Is vicarious stress functionally adaptive? Perspective-taking modulates the effects of vicarious stress on future firsthand stress.
- Author(s): Park, Jiyoung
- Carrillo, Belinda
- Mendes, Wendy Berry
- et al.
Published Web Locationhttps://doi.org/10.1037/emo0000963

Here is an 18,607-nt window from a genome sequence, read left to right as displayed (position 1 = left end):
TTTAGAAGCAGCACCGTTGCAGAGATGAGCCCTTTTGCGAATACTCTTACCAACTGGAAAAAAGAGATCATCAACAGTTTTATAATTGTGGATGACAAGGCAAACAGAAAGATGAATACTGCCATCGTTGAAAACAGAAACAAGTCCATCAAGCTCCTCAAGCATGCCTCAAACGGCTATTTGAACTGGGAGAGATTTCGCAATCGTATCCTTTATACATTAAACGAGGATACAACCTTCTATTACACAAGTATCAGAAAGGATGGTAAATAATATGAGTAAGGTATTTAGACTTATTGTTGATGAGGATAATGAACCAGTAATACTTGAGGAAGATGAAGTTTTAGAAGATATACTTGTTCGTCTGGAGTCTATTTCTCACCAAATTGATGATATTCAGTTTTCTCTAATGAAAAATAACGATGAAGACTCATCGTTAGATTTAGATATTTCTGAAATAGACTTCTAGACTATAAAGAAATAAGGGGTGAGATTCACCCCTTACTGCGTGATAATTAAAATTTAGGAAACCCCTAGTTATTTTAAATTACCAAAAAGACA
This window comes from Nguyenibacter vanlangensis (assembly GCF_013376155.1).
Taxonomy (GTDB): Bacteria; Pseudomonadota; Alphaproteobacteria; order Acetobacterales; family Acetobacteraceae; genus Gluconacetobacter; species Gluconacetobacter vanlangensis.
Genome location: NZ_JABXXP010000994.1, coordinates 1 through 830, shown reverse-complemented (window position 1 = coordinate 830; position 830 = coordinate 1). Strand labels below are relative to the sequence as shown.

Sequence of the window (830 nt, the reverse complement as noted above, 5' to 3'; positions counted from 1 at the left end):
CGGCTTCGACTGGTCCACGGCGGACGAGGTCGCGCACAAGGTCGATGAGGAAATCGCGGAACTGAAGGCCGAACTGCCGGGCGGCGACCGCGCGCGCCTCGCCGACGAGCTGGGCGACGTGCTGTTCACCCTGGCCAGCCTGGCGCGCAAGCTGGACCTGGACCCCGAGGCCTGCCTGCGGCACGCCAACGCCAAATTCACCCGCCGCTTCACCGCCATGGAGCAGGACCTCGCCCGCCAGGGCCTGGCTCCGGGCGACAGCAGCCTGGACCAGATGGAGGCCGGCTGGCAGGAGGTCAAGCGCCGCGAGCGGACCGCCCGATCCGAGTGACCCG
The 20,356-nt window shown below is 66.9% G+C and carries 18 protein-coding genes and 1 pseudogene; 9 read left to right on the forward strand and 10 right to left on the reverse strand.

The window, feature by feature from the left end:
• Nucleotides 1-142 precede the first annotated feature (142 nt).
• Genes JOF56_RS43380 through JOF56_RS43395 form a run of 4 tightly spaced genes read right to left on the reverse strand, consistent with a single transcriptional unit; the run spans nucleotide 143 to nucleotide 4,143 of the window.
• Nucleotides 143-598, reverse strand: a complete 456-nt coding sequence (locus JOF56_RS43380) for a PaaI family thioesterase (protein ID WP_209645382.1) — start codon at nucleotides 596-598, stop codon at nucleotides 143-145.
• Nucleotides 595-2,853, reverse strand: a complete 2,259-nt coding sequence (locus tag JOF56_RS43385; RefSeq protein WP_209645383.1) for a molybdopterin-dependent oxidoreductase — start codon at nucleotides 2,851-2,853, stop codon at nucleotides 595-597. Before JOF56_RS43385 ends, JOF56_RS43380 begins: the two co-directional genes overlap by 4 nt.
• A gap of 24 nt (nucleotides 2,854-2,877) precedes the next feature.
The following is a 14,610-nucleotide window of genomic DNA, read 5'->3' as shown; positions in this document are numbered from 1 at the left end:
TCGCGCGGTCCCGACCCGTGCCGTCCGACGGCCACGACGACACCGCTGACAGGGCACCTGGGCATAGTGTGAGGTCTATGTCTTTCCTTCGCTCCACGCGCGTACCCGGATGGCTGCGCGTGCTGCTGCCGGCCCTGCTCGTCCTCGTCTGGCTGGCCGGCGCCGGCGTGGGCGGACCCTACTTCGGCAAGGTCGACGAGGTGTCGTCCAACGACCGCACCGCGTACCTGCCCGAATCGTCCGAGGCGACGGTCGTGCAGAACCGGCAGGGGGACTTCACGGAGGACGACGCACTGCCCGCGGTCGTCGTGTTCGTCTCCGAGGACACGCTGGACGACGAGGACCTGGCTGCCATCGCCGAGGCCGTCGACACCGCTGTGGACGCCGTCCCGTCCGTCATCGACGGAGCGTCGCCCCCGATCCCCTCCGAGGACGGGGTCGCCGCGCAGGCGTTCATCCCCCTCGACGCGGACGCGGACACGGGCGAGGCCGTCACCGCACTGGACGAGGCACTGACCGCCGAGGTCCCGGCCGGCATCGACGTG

Mere observation of others experiencing stress is often sufficient to evoke stress vicariously, especially when people try to understand the situation from the viewpoint of others. Here, we tested whether and how the experience of vicarious stress, facilitated by perspective-taking, would influence individuals' affective and motivational reactions to an upcoming experience of firsthand stress-when they themselves encounter the same stressor in the future. Participants viewed a video clip of another participant undergoing a stressful task (a speech task), after being randomly assigned to take either a first-person perspective of the person (perspective-taking condition; n = 45) or maintain a detached, third-person, observer perspective (objective condition; n = 46). Subsequently, participants were given a surprise speech task and asked to prepare for their own speech for 2 minutes, during which their cardiovascular responses were assessed to differentiate motivational states of challenge or threat. Compared to participants in the objective condition, those in the perspective-taking condition perceived higher levels of stress in anticipation of giving a speech. The heightened stress appraisals, in turn, were associated with a more adaptive pattern of cardiovascular reactivity to the firsthand (relative to vicarious) stressor, characterized as challenge responses (an increase in cardiac output and a decrease in total peripheral resistance). These results suggest that perspective-taking enhances sensitivity to vicarious stress, which in turn, may facilitate preparedness for future stressors. Discussion centers on the functional adaptiveness of vicarious stress. (PsycInfo Database Record (c) 2021 APA, all rights reserved).